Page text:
Activity: 15 Ways to Split an Epic

Activity: 15 Ways to Split an Epic
Activity: 15 Ways to Split an Epic
Your Scrum Team has been hired by a physical fitness
expert to develop a mobile device application to prescribe
daily personalized exercise routines and diets for a wide
range of people. The app should adapt the routines to
users’ fitness goals, current health, age, gender,
preferences, food allergies, lifestyle, etc.
The fitness expert is excited about all the possibilities of
this app but promised a key user a working system in 30
days.
The main feature of the system will be the “Generate
Anyone’s Exercise Routine and Diet” epic.
Extract stories from the “Generate My Routine” epic and
write them clearly enough for a visitor to read. For now
it’s OK for the stories to overlap or contradict each other.
In each case, be prepared to explain why the extracted
story is smaller than the original epic.
1. Extract a smaller story by focusing on a particular user
role or persona. (“Prioritize your users first, then your
user stories.” -- Jeff Patton) E.g.: “first time user,”
“social networker,” “my mom,” etc.
2. Extract a smaller story by substituting basic utility for
usability. (First make it work, then make it pretty.)
3. Extract a smaller story by splitting on CRUD (Create,
Read, Update, Delete) boundaries.
4. Extract a smaller story by focusing on distinct
scenarios, such as the “happy path” (main success
scenario) vs. alternate (exception) flows.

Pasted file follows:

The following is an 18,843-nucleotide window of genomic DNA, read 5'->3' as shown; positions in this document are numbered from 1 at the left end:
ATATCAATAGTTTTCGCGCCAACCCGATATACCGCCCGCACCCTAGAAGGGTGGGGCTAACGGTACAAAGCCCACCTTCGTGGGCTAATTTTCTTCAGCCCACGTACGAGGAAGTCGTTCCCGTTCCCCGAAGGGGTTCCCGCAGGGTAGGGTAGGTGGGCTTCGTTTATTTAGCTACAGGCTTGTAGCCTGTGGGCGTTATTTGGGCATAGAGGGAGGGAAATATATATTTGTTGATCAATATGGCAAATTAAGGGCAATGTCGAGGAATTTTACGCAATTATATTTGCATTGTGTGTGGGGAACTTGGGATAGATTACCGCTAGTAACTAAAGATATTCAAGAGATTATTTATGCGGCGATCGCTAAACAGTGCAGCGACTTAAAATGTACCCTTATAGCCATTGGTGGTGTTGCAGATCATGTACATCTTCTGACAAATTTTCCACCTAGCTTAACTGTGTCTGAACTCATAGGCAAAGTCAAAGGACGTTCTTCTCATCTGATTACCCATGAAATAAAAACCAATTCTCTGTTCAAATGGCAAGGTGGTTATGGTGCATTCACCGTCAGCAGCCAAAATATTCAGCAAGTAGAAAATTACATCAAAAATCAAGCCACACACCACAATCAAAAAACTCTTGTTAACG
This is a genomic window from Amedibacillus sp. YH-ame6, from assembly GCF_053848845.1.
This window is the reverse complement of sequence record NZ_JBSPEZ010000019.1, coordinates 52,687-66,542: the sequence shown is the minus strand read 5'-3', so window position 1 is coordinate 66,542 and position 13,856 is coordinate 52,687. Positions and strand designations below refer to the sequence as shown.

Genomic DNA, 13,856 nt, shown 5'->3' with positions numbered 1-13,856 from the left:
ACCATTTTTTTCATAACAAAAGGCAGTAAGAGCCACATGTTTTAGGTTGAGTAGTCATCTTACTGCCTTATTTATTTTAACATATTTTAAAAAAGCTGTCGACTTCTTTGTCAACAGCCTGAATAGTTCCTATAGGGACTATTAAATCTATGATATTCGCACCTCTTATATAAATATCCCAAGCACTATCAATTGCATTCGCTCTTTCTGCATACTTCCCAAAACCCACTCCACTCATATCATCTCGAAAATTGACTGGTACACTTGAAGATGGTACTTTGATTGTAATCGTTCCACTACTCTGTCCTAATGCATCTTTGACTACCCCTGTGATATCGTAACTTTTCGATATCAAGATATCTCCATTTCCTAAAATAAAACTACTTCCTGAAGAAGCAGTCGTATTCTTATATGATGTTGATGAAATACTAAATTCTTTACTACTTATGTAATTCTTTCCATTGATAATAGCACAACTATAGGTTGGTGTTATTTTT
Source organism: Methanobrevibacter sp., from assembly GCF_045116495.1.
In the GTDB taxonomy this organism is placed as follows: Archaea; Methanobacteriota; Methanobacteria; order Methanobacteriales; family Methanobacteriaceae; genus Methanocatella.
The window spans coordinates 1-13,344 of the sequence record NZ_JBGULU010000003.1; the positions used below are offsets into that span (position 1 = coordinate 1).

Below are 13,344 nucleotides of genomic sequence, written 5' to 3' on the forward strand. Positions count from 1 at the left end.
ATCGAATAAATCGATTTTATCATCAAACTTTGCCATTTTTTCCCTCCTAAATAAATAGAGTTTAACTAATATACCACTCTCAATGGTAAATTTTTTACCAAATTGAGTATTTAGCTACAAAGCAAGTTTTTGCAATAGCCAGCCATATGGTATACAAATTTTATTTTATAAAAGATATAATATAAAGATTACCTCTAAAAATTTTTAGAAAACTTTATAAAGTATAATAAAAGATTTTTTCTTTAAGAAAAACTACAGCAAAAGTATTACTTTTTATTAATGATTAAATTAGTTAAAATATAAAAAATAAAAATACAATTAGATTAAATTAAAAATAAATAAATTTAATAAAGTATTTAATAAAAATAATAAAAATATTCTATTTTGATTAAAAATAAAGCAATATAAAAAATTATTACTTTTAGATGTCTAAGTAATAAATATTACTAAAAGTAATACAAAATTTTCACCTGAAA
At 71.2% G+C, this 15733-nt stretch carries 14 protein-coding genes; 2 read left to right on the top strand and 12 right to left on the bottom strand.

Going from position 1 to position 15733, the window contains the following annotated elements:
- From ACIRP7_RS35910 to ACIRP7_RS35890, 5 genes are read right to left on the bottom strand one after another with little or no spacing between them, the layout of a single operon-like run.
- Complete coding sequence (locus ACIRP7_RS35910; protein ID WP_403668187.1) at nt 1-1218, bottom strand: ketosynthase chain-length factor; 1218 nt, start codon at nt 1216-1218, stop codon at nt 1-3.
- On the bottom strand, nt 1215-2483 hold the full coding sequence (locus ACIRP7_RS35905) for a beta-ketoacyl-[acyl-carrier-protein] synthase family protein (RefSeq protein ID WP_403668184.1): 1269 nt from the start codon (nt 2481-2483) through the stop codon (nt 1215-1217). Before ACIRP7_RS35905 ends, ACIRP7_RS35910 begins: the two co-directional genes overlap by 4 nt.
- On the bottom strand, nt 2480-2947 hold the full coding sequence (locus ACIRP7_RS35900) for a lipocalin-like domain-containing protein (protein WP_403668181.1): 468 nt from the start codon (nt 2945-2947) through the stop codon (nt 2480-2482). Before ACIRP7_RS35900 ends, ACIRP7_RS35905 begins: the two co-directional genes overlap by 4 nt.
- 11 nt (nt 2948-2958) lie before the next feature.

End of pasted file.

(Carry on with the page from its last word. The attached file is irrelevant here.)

5. Extract a smaller story by focusing on a simplified
data set.
6. Extract a smaller story by focusing on a simplified
algorithm.
7. Extract a smaller story by buying some component(s)
instead of building everything yourself.
8. Extract a smaller story by discarding technologies
that increase hassle, dependency, and vendor lock.
9. Extract a smaller story by substituting some manual
processes for full automation.
10.Extract a smaller story by substituting batch
processing for online processing.
11.Extract a smaller story by substituting generic for
custom.
12.Extract a smaller story by reducing supported
hardware/OS/client platforms.
13.Extract a smaller story from the acceptance criteria
of another story.
14.Extract a smaller story by substituting “1” for “many.”
15.Extract a smaller story by scanning for keywords
such as “and,” “or,” periods, and other kinds of
separators.
* This exercise uses ideas by Bill Wake, Lasse Koskela, Mark Levison, and Jeff Patton. More info:
http://xp123.com/articles/twenty-ways-to-split-stories/
http://radio.javaranch.com/lasse/2008/06/13/1213375107328.html
http://agilepainrelief.com/notesfromatooluser/2010/09/story-slicing-how-small-is-enough.html
http://www.amazon.com/User-Story-Mapping-Jeff-Patton/dp/1449304559
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